The book takes place during the 1983-84 school year, just as the HIV/AIDS epidemic was beginning in the United States. Magruder, who is living with HIV, says he wanted to revisit a time of innocence and "unsafety" right before HIV changed the way young people approach their relationships.  Baltimore native James Magruder joins Tom in-studio to discuss Love Slaves Of Helen Hadley Hall.  

David Y. Lee

When people are arrested and brought to jail in the United states, they usually have to pay cash bail in order to be released from detention before their trial. Studies show that more than 3 out of every 5 people arrested remain behind bars – unconvicted – because they can’t raise the often sizeable sums of money needed to pay their bail.

“Punishing the Poor” is the theme of a special photography exhibition organized by the non-profit Open Society Institute-Baltimore and the PreTrial Justice Institute that spotlights the plight of pretrial detainees and the urgent need for reform of the nation's broken cash bail system.  The photo show, which opens with a public reception this Wednesday from 5:30 to 7pm at the Living Well, is called #unconvicted.  You can see some of the photos here.

In the studio with Tom this morning to talk about the exhibition and what’s being done to reform the nation’s cash bail system is Tara Huffman, director of OSI-Baltimore’s Criminal and Juvenile Justice program. Joining them by phone is Cherise Fanno Burdeen, executive director of the Pretrial Justice Institute, or PJI, a Maryland-based advocacy and training agency supported by the Department of Justice and independent foundations to promote reform in local and national pretrial services.

Princeton, Lester Spence

People across the country are trying to make sense of last week's shooting by the police of black men in Baton Rouge, Louisiana and Falcon Heights, Minnesota, a suburb of St. Paul, and the fatal shooting of five police officers in Dallas, Texas during a peaceful rally. 

On Tuesday, Alton Sterling, who is African-American, was shot and killed by police in Baton Rouge after police say they received an anonymous call about an unidentified man with a gun outside of a convenience store. Sterling was shot outside the store after an encounter with two officers. The officers can be seen in a video, taken by a bystander, on top of Sterling before shots were fired. Both officers are white. Louisiana is an open carry state and police say Sterling had a gun in his pocket. Witnesses say Sterling never reached for the gun during the encounter. 

On Wednesday, Philando Castile, who is also African-American, was shot and killed by a police officer in Falcon Heights during a traffic stop. According to Castile's girlfriend Diamond Reynolds, Castile was reaching for his wallet and disclosed to the officer that he had a pistol on him he was licensed to carry. Reynolds says the officer then said, ‘don’t move' and as Castile was putting his hands back up, the officer shot him in the arm. Reynolds live streamed a video of the immediate aftermath for 10 minutes. When the video starts, you can see Castile in the driver seat, his shirt covered in blood, with the officer's gun still pointed at him.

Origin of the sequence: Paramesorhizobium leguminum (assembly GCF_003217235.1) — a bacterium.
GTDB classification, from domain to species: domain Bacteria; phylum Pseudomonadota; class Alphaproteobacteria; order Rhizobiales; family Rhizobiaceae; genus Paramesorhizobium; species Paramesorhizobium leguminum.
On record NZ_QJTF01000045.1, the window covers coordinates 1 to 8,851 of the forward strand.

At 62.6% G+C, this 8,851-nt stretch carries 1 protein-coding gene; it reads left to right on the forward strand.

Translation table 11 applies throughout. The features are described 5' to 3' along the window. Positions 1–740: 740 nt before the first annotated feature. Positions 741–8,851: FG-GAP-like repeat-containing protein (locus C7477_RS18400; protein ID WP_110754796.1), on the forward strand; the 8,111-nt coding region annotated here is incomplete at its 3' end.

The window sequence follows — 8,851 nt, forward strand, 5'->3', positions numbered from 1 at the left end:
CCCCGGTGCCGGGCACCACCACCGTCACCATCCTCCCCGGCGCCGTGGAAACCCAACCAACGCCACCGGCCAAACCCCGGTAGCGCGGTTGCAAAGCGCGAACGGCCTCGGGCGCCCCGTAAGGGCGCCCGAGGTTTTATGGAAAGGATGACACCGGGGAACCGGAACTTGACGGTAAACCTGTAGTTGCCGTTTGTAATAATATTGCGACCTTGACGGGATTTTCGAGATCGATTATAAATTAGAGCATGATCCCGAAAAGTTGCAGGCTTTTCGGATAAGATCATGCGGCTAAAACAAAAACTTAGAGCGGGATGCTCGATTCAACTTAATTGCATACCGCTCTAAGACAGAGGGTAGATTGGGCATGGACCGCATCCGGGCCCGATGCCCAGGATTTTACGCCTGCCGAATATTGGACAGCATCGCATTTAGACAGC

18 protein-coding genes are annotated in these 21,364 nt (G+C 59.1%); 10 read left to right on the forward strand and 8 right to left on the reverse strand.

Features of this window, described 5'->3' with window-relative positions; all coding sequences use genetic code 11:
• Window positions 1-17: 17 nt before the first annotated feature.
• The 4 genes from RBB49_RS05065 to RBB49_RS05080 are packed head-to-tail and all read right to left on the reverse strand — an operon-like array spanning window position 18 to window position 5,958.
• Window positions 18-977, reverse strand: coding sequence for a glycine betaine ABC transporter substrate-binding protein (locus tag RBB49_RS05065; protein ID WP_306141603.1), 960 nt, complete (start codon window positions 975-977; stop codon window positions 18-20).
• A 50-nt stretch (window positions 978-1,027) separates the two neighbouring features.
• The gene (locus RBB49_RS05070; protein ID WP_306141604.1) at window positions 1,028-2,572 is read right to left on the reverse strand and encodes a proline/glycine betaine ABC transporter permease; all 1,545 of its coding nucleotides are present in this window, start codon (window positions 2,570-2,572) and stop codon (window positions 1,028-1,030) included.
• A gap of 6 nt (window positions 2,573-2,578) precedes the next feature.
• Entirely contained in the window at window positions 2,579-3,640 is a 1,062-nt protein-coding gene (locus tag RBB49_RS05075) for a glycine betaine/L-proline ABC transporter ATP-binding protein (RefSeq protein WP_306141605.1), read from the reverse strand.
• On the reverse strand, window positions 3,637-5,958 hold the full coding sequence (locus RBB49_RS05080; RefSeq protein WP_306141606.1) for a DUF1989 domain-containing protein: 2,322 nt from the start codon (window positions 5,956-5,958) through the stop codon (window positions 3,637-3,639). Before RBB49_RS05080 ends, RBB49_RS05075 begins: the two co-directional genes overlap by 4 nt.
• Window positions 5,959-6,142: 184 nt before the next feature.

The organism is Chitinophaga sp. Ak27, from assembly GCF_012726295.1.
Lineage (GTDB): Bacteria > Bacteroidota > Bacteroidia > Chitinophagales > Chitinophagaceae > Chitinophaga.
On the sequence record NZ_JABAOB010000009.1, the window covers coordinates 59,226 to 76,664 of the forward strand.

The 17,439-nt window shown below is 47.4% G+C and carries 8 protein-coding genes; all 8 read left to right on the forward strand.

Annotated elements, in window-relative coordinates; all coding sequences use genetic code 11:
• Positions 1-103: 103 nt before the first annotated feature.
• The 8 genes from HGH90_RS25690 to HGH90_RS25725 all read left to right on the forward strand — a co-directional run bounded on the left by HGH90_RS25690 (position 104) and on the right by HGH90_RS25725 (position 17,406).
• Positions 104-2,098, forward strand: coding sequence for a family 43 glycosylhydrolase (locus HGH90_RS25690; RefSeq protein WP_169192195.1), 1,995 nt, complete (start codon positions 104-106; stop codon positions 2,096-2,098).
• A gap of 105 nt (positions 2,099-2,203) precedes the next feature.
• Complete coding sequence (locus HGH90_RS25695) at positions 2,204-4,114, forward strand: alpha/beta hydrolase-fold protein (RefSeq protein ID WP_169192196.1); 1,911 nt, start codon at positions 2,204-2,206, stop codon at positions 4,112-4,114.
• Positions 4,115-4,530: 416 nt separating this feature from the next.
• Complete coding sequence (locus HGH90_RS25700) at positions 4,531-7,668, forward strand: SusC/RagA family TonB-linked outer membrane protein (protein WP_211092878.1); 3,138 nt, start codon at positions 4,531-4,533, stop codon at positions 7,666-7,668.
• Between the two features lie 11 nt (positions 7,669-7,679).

Teresa Castracane

The Alexandre Dumas classic, The Three Musketeers, has found new  life in the forests of Ellicott City. The Chesapeake Shakespeare Company puts a fresh spin on the classic tale of runaway D'Artagnan as he ventures through 17th century France with the legendary three musketeers of the King's court: Athos, Porthos and Aramis.

Theater critic J. Wynn Rousuck joins Tom in-studio with her review of the live-action outdoor performance.  

And she waxes poetic about how the experience was, truly, tempest-tossed by the vagaries of weather.

In another installment of Focus on the Counties, Tom speaks with Howard County executive Allan Kittleman

Kittleman was elected in 2014, before that he represented the 9th District in the Maryland Senate for 10 years. 

Over the last 15 years, Howard County’s population has grown by 26 percent. Kittleman discusses how the county is addressing transit and education concerns brought on by the influx of people. He also talks about new business and affordable housing initiatives being rolled out in Columbia. 

Kittleman, who is a Republican,  weighs in on the future of the Republican party, why he won't attend the Convention this time around, and his decision  not to endorse Donald Trump. 


The Tony Award-winning musical production of The Bridges of Madison County is now playing at The Kennedy Center. 

The 1992 book of the same name spent three years on the New York Times best-seller list and was made into a movie in 1995 starring Clint Eastwood and Meryl Streep. Bridges tells the story of Iowa housewife Francesca Johnson and her whirlwind, forbidden romance with traveling photographer Robert Kincaid. Composer Jason Robert Brown won a Tony Award in 2014 for the musical’s original score.  Theater critic J. Wynn Rousuck joins Tom in-studio to give her take on The Bridges of Madison County.


Baltimore‘s Promise is a consortium of civic leaders from government, philanthropy, business, education, and religious institutions who are trying to address the multiple challenges faced by many children in the city of Baltimore.

There is no shortage of well-meaning people and programs aimed at improving outcomes for kids. But what programs and strategies best meet the needs of a city where a quarter of children live below the poverty line?

Patrick McCarthy is co-chair of Baltimore’s Promise and CEO of The Annie E. Casey Foundation. Tomi Hiers is the Executive Director of Baltimore’s Promise. They both join Tom in-studio to discuss the best ways to improve the journey on what’s been coined the “cradle to career continuum.”

Wide Angle Youth Media

Every year, the Baltimore Speaks Out Program -- a project of the non-profit Wide Angle Youth Media -- teaches about 90 young people between the ages of 10 and 15 how to use digital media to tell their own stories and to engage with their communities. This year, the students have created a series of radio and video stories about food, culture and tradition in Baltimore, some of which we’ve been pleased to share with you on Maryland Morning. Here’s their latest radio report on the amazing ethnic diversity to be found in Belvedere Square, a popular Baltimore food market.